Language, Race and Gender

By Maelis Goodstein, Year 12

Language is a crucial part of every culture and is used daily. There are about 7,000 living languages in the world. We use language to express ourselves, and our ideas; we use it to communicate – to understand each other – and it may structure the way we think. So, if language is so important to us and our world, why does it continue to promote racial and gender inequalities?

In the English language, the simple terms we use to prefix our last names are gendered. A married woman is usually given the prefix “Mrs.”, while an unmarried woman is given the prefix “Miss.” However, a man is given the prefix “Mr.” regardless if he’s married or not. Why does society feel the need to distinguish whether a woman is married or not? In the 1950’s, a new term was invented to prefix women’s last names, “Ms.” This term is used regardless if the woman is married or not. In addition, society typically only uses the pronouns “he” or “she,” but this isn’t very inclusive for people that are gender-fluid or don’t identify as a man or woman.

We don’t have a specific non-gendered pronoun to use – we mostly use “they” to describe a non-binary person. In Sweden, for example, they’ve created a completely new pronoun to use for gender-fluid or non-binary people – “hen.” Most languages do not have a non-gendered pronoun to use. Another example of  some gendered, everyday words we use in the English language, are the words we use to describe careers – “policeman/policewoman,” “fireman,” “male nurse/nurse,” “waiter/waitress,” “chairman/chairwoman,” “postman,” and “air host/air hostess.” These terms are also not inclusive for the people that identify as neither gender. This creates a bigger question: Why do we feel the need to distinguish whether a person is a man or a woman or everything in between?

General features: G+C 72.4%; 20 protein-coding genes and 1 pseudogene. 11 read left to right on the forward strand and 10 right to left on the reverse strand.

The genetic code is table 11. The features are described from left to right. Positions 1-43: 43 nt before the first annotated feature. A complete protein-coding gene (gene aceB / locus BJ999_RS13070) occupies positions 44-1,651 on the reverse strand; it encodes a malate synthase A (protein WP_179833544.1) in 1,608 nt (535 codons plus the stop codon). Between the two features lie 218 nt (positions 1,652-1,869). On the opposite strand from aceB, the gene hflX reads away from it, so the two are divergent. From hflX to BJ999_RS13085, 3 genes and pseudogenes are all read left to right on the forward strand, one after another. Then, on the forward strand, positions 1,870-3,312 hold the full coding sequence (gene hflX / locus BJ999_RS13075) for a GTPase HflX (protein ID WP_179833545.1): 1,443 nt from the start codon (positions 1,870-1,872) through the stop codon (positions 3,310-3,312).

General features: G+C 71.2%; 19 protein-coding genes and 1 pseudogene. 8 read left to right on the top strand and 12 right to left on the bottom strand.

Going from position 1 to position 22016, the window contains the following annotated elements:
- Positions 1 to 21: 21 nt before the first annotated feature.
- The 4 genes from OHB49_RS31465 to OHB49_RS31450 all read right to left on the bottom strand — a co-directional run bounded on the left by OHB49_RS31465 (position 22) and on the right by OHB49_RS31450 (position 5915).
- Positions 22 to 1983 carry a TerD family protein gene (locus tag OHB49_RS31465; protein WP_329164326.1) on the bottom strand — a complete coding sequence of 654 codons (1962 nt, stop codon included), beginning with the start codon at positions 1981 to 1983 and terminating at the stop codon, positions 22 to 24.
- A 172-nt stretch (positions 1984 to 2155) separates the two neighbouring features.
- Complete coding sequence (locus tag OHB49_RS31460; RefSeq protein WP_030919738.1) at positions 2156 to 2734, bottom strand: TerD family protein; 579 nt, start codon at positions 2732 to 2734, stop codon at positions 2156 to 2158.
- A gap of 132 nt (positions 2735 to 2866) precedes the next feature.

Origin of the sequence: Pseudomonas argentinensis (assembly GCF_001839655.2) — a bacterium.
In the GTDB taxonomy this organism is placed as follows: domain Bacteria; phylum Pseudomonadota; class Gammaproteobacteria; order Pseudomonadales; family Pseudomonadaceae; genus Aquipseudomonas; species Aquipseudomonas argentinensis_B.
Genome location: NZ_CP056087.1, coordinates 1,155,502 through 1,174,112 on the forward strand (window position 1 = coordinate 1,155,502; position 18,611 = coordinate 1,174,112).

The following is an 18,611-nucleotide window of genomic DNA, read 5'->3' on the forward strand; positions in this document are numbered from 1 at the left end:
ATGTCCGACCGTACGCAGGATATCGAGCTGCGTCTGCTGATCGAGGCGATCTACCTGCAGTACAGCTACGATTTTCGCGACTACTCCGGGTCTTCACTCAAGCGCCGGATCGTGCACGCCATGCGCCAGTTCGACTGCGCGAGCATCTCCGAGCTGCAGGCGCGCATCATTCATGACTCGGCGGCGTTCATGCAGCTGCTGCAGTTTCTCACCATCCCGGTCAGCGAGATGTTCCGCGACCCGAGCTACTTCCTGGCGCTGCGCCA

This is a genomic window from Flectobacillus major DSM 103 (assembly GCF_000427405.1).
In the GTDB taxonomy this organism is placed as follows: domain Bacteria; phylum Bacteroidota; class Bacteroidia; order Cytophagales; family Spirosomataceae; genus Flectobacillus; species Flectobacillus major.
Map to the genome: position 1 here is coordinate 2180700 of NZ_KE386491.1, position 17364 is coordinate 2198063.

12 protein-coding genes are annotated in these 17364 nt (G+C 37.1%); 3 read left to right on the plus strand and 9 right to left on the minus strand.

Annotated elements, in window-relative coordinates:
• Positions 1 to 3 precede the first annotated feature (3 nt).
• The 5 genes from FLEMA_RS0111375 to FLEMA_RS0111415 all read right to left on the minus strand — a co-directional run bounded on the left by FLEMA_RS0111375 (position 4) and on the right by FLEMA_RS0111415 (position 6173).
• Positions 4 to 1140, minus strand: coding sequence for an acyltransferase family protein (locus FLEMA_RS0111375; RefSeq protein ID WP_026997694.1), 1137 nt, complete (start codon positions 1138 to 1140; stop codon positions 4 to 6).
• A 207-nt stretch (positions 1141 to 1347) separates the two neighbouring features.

This problem of gendered language extends into foreign languages as well. In both French and Spanish, even if a group of people has just one man, the group is referred to as masculine, e.g., “ils” in French and “ellos” in Spanish. In French, when a man refers to his wife, he calls her, “ma femme.” This literally translates to “my woman.” It gives the man dominance and ownership over the woman – his wife – who is her own person. In German, a young girl has no gender, but a turnip is considered female. Languages like French, Spanish and German are extremely gendered languages as everything is given a gender, from trees to tables; this, once again, makes gender-neutral people feel left out and unaccepted in these societies.

Language that perpetuates racial stereotypes – linguistic racism – has been around for a long, long time. We don’t even realize that it’s built into our language. In general, “black” things aren’t good, “black market,” “blackmail,” “blacklist,” etc, while “white” things are considered pure and good, “white knight,” “white magic,” even “white lie” means a less severe lie. It’s been ingrained into our minds to associate “black” with the bad and “white” with the good. In Catholicism, heaven or ascending to heaven is associated with a white light, representing goodness or purity; so this message is even ingrained in religion – which reaches a wide range of people. Some common phrases we use even have racist origins. “No can do,” and other broken English phrases were used to make fun of predominantly Chinese immigrants that couldn’t speak English properly. “Sold down the river,” is tied to the slave trade in the Americas when slave owners would literally sell off misbehaving slaves to other plantation owners, down the Mississippi River.

Overall, language does perpetuate racial and gender inequality, and it has been for centuries. It is so ingrained in our language that we don’t even realize it. However, now that new generations are coming of age and are realizing how discriminatory our language is, we should make an effort to change it. If other cultures can make up words to be more inclusive, why can’t the English language, one of the most widely spoken languages on earth?